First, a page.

KRAKEN

Seattle Kraken After 30 Games: What’s working, and what isn’t

Dec 22, 2021, 12:37 PM
Seattle Kraken Jared McCann...
Jared McCann of the Seattle Kraken celebrates his goal against the Edmonton Oilers on Dec. 18. (Photo by Steph Chambers/Getty Images)
(Photo by Steph Chambers/Getty Images)

There’s a popular notion in the hockey world that you really don’t have a grasp on what kind of team you have until you’ve seen 25 games. Well, the Seattle Kraken have played 30 now, and have given us a pretty good read on who they are.

With no clear trades, Seattle Kraken improvements must come from within

Seattle’s record of 10-17-3 and 23 points isn’t ideal, but if you’re a glass half-full type, it could be worse. The Kraken, however, are second to last in the Western Conference, last in the Pacific Division, and 13 points away from the last wild card spot with six teams ahead of them.

Admittedly, it’s hard to see the glass half-full with those numbers, but with 52 games left on the schedule, there is still time to rise in the standings.

With COVID shutting down the Kraken’s schedule until after Christmas, now is as good a time as any to look back over the first 30 games and try to make sense of what kind of team Seattle has. What has been working, what hasn’t, and what might the remainder of the schedule hold?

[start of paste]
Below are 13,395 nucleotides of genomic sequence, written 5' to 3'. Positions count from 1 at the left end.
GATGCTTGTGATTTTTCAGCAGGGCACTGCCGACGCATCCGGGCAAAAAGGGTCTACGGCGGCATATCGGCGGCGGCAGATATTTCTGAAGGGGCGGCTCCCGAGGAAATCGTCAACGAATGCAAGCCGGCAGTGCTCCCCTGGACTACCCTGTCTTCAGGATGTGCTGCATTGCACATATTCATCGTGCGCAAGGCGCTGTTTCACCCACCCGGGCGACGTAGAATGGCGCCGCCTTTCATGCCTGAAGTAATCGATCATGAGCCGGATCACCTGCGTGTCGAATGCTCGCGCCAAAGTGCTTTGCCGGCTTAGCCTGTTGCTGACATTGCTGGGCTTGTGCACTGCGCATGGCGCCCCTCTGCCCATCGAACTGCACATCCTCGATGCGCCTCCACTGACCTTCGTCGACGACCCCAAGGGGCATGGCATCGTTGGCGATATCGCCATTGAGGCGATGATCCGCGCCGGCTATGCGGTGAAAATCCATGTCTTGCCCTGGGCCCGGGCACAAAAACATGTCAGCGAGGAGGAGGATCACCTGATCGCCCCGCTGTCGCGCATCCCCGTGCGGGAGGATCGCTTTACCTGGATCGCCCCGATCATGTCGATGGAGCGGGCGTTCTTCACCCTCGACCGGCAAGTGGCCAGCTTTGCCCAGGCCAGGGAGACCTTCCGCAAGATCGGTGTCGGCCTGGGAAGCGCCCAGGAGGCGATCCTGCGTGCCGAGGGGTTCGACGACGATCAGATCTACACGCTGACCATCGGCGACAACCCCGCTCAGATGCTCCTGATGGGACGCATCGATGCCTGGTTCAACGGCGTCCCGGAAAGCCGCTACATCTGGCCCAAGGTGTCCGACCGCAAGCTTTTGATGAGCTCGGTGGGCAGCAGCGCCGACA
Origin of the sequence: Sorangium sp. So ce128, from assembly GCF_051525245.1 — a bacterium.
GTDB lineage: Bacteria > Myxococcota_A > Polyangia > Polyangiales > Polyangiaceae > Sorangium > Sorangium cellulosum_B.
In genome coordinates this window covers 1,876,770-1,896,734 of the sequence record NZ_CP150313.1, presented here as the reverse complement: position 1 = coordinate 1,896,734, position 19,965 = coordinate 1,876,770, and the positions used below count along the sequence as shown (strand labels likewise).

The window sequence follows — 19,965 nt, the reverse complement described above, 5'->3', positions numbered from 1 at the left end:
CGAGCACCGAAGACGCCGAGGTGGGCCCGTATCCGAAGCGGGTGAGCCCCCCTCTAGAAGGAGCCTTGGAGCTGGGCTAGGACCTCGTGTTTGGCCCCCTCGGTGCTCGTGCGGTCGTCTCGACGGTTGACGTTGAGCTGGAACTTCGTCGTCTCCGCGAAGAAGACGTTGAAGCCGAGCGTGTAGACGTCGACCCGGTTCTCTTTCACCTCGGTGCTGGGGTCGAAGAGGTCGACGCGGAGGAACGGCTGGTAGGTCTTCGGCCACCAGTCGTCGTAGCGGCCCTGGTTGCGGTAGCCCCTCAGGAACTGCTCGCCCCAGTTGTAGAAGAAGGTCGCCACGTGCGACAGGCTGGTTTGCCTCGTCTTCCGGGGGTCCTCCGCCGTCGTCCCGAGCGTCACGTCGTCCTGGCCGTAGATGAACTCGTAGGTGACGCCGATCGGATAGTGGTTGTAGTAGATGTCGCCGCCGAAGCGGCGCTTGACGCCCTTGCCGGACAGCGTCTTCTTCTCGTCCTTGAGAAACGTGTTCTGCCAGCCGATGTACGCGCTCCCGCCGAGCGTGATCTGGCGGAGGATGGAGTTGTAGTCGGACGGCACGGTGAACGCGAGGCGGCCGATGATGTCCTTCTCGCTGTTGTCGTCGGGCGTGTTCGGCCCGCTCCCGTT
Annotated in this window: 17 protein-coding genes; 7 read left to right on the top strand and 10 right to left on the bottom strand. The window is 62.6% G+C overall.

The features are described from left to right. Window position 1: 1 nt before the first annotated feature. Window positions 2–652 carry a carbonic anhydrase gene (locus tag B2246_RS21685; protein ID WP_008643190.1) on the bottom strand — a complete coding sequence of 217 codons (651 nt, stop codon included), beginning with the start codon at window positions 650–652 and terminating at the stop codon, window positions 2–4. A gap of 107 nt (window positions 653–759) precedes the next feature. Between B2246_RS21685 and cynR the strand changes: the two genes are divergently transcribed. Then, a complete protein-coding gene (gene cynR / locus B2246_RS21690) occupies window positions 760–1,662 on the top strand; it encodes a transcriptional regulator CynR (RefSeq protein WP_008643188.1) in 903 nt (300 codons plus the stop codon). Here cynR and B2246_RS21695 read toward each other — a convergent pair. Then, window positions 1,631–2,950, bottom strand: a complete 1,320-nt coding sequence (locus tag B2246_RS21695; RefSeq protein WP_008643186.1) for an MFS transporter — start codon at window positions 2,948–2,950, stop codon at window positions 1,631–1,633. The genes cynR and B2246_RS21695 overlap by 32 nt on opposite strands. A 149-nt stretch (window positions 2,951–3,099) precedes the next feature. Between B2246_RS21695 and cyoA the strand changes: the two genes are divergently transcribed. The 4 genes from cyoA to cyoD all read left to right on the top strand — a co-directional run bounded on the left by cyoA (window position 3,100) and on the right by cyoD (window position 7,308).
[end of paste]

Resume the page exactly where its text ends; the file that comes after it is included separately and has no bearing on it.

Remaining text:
The highlight, or perhaps more appropriately the low light, of the first 30 games in Kraken history was a six-game losing streak. It was a frustrating streak as early on it included games where Seattle actually played decent hockey but couldn’t get the key save or found ways to lose close games.

If you take out those six games, the Kraken would be 10-11-3. Obviously, the Kraken can’t erase that streak no matter how much they’d like to, but it would be easy to feel a little better about a team with that record. Perhaps a team hovering around the .500 mark is exactly what the Kraken are.

What’s been working for the Seattle Kraken?

It hasn’t been a complete disaster for the Seattle Kraken, and the positives are always more fun to talk about so we’re starting here.